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Significant occupational fatality statistics from 2020

Fatal occupational work injuries decreased significantly in 2020. According to the U.S. Bureau of Labor Statistics, fatal injuries fell 10.7 percent from 2019 to 2020.

Still, 2020 saw 4,764 occupational fatalities. To put it another way, a fatality occurred every 111 minutes. Continue reading for an overview of the most dangerous occupations and worker demographics for 2020.

Transportation and material moving

The census reveals that transportation is the most dangerous industry in the United States. Transportation fatalities represented 37.3 percent of all workplace deaths. If you include material moving occupations, the percentage increases to 47.4. However, transportation deaths decreased from 2,122 to 1,778 in 2020.

Healthcare support

Healthcare support occupation fatalities increased by 15.8 percent in 2020. The number increased from 38 to 44 deaths.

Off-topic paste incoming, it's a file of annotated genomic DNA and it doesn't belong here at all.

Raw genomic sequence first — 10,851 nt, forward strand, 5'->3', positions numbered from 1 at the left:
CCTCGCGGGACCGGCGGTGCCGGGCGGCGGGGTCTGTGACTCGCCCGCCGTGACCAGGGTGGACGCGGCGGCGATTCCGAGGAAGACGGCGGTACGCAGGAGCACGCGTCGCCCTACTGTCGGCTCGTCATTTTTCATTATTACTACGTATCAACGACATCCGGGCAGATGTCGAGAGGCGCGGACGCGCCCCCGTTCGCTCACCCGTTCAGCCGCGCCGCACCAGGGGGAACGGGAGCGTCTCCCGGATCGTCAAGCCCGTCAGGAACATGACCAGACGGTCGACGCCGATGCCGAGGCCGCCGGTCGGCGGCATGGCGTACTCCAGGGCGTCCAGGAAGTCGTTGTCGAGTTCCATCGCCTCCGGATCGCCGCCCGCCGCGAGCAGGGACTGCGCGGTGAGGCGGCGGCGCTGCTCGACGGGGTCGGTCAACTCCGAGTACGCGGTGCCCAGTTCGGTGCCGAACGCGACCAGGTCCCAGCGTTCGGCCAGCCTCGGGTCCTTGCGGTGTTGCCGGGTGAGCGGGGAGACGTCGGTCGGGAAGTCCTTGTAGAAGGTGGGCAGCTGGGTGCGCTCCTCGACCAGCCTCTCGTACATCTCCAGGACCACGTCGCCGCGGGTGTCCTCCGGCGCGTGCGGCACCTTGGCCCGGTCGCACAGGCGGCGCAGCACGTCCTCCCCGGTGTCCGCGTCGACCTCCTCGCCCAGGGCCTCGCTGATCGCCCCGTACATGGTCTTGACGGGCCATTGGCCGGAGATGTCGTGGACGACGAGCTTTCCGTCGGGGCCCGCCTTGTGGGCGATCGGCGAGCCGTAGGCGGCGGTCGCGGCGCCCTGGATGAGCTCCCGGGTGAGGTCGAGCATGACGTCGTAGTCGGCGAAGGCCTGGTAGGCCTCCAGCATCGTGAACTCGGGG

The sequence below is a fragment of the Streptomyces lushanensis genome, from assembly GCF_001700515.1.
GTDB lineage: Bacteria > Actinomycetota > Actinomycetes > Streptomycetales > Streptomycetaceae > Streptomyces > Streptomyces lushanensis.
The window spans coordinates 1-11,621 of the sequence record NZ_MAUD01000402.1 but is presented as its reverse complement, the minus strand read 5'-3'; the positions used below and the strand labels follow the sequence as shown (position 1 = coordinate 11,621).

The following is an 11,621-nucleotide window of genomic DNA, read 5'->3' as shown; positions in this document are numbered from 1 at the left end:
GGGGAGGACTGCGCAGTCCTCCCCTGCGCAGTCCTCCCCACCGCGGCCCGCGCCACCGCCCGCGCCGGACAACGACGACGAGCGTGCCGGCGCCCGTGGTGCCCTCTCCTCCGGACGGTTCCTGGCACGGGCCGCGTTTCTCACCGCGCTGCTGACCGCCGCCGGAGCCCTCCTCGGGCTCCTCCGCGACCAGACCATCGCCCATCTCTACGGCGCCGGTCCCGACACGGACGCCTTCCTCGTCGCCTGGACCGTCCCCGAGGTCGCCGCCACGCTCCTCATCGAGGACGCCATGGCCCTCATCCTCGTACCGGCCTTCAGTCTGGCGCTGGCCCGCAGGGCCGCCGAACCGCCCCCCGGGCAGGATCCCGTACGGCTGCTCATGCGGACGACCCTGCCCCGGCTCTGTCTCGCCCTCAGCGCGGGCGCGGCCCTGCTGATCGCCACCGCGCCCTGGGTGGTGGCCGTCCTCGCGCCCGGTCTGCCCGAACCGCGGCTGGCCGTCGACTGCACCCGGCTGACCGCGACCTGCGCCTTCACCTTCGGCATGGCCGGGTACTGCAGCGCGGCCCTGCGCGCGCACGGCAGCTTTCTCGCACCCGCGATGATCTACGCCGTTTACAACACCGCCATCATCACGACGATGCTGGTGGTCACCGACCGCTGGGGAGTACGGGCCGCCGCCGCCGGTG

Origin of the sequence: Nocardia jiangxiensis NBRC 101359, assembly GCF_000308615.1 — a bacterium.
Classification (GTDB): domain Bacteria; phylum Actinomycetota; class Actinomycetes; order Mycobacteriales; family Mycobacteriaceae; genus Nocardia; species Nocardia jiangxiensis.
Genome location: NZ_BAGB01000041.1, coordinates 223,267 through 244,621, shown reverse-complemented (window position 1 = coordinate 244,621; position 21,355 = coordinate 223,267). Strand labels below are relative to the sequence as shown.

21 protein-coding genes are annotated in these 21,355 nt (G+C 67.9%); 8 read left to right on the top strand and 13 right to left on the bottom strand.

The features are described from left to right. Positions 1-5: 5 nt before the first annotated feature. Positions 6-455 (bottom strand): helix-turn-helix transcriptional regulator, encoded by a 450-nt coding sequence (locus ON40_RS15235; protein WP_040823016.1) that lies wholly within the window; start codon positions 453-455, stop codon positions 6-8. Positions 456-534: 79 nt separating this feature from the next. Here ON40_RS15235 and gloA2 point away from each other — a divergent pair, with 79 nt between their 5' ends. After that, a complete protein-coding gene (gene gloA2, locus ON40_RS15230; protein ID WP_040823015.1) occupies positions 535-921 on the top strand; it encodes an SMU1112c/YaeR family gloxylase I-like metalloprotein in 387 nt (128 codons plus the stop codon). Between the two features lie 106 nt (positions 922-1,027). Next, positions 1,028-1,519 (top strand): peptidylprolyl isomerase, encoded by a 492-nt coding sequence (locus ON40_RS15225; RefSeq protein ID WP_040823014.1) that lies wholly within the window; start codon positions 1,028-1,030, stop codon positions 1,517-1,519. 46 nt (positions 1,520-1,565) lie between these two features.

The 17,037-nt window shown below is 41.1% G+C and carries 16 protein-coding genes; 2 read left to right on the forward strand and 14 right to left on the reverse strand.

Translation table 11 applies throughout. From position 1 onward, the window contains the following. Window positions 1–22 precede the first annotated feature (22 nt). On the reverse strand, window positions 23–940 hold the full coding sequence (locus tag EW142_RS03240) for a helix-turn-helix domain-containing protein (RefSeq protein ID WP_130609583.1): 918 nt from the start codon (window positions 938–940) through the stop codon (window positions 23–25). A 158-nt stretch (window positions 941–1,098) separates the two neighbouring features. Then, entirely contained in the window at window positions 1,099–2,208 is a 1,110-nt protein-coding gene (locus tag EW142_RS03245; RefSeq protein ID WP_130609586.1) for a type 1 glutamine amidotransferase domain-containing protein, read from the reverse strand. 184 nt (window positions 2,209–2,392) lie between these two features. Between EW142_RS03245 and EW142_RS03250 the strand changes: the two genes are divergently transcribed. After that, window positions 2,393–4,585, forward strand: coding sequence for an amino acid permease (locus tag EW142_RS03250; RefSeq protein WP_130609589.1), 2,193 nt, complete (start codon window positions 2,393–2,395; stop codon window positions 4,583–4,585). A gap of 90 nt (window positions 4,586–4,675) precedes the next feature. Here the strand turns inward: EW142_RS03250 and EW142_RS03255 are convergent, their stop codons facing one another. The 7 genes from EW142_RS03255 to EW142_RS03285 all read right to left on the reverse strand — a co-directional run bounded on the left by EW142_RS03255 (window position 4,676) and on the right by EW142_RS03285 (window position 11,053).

Piloting and engineering

Aircraft pilots and flight engineers became a much safer occupation in 2020, probably due to decreased total flights taken. The fatality rate fell from 61.8 per 100,000 to 34.3.


Another unfortunate statistic is the increase in Hispanic or Latino fatality percentages. Though the overall number decreased, the rate of all workplace fatalities increased from 20.4 to 22.5. Hispanic and Latino workers comprise 20 and 32 percent of transportation and construction jobs. According to the U.S. Bureau of Labor Statistics, these are the two most dangerous jobs in America.

Women make up a small percentage of workplace fatalities at 8.1 percent. However, they are the victims of 16.3 percent of workplace homicides. In 2020 there were 392 homicides in the workplace.

The fatalities described above represent a unique year for occupational hazards. Though some occupations experienced fewer fatalities, the explanation might not be an increase in safety but rather a decrease in activity.